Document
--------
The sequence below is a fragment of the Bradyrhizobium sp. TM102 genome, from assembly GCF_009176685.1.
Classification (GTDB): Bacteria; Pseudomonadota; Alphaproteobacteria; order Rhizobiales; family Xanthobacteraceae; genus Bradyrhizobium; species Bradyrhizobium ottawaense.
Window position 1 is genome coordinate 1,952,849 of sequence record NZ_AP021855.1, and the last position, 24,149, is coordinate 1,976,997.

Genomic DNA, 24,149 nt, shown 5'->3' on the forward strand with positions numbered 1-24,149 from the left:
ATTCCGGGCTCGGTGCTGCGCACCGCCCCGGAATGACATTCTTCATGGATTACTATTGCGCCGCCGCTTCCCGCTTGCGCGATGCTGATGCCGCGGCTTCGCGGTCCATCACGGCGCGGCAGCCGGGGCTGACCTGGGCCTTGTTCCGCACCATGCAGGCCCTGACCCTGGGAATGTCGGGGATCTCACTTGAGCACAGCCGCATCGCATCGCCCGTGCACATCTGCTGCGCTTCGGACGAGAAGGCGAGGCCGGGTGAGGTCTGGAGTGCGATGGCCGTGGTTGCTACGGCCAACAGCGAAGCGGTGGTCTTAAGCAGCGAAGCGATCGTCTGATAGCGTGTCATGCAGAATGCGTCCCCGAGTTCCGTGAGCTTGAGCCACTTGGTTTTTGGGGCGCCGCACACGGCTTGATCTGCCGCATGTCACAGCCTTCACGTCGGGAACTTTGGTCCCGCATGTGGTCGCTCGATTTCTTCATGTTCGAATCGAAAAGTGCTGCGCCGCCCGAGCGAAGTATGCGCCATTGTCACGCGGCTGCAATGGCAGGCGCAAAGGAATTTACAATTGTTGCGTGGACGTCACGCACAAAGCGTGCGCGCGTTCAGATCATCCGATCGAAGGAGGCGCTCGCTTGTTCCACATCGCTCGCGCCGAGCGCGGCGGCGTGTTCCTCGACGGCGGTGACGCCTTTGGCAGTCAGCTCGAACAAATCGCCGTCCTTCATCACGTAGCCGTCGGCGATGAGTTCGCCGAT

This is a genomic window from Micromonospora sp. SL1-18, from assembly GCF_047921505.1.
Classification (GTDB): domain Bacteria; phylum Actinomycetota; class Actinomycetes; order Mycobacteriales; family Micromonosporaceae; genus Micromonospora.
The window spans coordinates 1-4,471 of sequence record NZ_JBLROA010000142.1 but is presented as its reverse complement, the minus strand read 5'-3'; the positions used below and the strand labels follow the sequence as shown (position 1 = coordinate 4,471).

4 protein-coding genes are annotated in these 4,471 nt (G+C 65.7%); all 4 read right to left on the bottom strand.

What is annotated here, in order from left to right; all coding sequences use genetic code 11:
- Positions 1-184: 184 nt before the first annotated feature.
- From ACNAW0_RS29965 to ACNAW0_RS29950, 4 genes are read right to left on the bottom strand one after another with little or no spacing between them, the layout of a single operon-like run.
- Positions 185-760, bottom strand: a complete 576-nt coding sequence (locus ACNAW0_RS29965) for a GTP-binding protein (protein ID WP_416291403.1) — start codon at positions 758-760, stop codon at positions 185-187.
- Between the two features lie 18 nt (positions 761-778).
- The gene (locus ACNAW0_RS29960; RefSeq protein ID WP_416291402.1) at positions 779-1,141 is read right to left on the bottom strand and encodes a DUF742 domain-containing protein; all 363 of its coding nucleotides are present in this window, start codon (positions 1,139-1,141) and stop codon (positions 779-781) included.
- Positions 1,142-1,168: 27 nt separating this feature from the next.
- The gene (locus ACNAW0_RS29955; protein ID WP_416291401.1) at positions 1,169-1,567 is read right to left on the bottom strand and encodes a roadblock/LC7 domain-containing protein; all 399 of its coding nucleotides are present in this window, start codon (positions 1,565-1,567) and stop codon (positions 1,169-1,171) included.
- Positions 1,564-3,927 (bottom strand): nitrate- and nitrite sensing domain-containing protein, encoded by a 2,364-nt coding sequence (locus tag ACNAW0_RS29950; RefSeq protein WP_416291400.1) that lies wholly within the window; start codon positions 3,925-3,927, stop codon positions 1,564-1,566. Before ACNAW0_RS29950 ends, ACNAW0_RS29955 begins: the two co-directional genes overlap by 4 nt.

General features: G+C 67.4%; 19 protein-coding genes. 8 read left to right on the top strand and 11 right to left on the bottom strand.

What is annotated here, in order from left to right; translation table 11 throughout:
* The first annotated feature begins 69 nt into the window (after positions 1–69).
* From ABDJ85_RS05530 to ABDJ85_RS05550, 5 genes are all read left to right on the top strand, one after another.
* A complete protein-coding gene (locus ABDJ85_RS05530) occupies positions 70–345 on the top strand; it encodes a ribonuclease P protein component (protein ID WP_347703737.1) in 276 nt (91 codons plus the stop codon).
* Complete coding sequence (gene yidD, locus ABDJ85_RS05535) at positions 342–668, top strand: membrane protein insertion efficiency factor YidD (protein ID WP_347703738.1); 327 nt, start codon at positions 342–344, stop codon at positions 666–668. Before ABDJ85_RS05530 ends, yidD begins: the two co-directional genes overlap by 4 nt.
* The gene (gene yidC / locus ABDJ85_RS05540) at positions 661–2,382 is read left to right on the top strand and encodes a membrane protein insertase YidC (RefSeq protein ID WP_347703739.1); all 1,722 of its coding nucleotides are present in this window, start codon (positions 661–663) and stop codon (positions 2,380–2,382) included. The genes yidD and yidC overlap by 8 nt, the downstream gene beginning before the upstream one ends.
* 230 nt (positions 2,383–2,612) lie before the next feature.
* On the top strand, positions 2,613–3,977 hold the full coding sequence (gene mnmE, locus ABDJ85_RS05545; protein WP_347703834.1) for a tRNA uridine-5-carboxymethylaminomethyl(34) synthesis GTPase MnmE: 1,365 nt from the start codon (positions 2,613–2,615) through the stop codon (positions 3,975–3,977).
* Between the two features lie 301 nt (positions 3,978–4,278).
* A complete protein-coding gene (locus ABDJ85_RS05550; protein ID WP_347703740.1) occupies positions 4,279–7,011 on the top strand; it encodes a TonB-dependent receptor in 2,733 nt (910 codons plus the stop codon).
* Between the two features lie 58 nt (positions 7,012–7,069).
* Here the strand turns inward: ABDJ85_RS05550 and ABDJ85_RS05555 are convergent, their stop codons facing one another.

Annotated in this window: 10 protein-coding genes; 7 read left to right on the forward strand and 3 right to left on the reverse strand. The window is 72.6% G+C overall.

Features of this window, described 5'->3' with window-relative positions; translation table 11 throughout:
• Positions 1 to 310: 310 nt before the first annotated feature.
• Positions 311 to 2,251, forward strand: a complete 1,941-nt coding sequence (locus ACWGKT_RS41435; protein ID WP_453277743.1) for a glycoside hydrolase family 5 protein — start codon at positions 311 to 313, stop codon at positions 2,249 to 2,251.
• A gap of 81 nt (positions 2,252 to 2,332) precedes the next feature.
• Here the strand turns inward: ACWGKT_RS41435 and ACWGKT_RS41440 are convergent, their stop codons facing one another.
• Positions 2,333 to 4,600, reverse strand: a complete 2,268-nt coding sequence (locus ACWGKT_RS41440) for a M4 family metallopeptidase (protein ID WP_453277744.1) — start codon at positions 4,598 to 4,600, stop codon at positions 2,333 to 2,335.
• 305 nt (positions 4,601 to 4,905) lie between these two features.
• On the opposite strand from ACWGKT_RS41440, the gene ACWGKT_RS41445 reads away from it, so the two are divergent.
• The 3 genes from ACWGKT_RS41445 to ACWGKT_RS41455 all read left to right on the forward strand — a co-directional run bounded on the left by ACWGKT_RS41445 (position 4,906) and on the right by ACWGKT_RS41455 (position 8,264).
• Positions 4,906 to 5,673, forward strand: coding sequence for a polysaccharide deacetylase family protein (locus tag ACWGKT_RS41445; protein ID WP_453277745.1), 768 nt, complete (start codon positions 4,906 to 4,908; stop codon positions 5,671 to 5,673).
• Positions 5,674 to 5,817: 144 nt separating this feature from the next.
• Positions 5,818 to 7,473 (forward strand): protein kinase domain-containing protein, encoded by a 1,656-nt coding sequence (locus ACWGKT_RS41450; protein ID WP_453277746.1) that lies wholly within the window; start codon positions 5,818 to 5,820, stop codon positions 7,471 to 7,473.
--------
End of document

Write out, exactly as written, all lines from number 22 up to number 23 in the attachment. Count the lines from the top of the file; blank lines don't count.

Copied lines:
* From ABDJ85_RS05530 to ABDJ85_RS05550, 5 genes are all read left to right on the top strand, one after another.
* A complete protein-coding gene (locus ABDJ85_RS05530) occupies positions 70–345 on the top strand; it encodes a ribonuclease P protein component (protein ID WP_347703737.1) in 276 nt (91 codons plus the stop codon).